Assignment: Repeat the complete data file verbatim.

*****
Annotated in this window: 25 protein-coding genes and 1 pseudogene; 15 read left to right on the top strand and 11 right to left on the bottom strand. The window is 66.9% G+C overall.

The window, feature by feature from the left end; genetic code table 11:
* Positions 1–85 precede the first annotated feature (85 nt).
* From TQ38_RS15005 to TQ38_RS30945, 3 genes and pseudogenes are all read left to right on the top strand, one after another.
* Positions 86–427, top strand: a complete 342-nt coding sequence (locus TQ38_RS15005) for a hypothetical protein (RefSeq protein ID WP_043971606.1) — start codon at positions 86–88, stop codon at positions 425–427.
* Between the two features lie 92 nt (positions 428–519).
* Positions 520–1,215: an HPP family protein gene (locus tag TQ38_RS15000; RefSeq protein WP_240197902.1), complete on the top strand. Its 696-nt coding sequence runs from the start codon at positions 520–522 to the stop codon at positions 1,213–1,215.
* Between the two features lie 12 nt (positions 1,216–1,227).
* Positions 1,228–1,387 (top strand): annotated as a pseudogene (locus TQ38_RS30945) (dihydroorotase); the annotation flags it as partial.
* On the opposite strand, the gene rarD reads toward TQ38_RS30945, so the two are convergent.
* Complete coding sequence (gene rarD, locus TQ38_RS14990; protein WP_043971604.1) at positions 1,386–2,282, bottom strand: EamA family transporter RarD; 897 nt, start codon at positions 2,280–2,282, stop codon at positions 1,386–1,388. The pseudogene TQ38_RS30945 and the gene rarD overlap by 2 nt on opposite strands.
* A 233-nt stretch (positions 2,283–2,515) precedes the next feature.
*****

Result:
Annotated in this window: 25 protein-coding genes and 1 pseudogene; 15 read left to right on the top strand and 11 right to left on the bottom strand. The window is 66.9% G+C overall.

The window, feature by feature from the left end; genetic code table 11:
* Positions 1–85 precede the first annotated feature (85 nt).
* From TQ38_RS15005 to TQ38_RS30945, 3 genes and pseudogenes are all read left to right on the top strand, one after another.
* Positions 86–427, top strand: a complete 342-nt coding sequence (locus TQ38_RS15005) for a hypothetical protein (RefSeq protein ID WP_043971606.1) — start codon at positions 86–88, stop codon at positions 425–427.
* Between the two features lie 92 nt (positions 428–519).
* Positions 520–1,215: an HPP family protein gene (locus tag TQ38_RS15000; RefSeq protein WP_240197902.1), complete on the top strand. Its 696-nt coding sequence runs from the start codon at positions 520–522 to the stop codon at positions 1,213–1,215.
* Between the two features lie 12 nt (positions 1,216–1,227).
* Positions 1,228–1,387 (top strand): annotated as a pseudogene (locus TQ38_RS30945) (dihydroorotase); the annotation flags it as partial.
* On the opposite strand, the gene rarD reads toward TQ38_RS30945, so the two are convergent.
* Complete coding sequence (gene rarD, locus TQ38_RS14990; protein WP_043971604.1) at positions 1,386–2,282, bottom strand: EamA family transporter RarD; 897 nt, start codon at positions 2,280–2,282, stop codon at positions 1,386–1,388. The pseudogene TQ38_RS30945 and the gene rarD overlap by 2 nt on opposite strands.
* A 233-nt stretch (positions 2,283–2,515) precedes the next feature.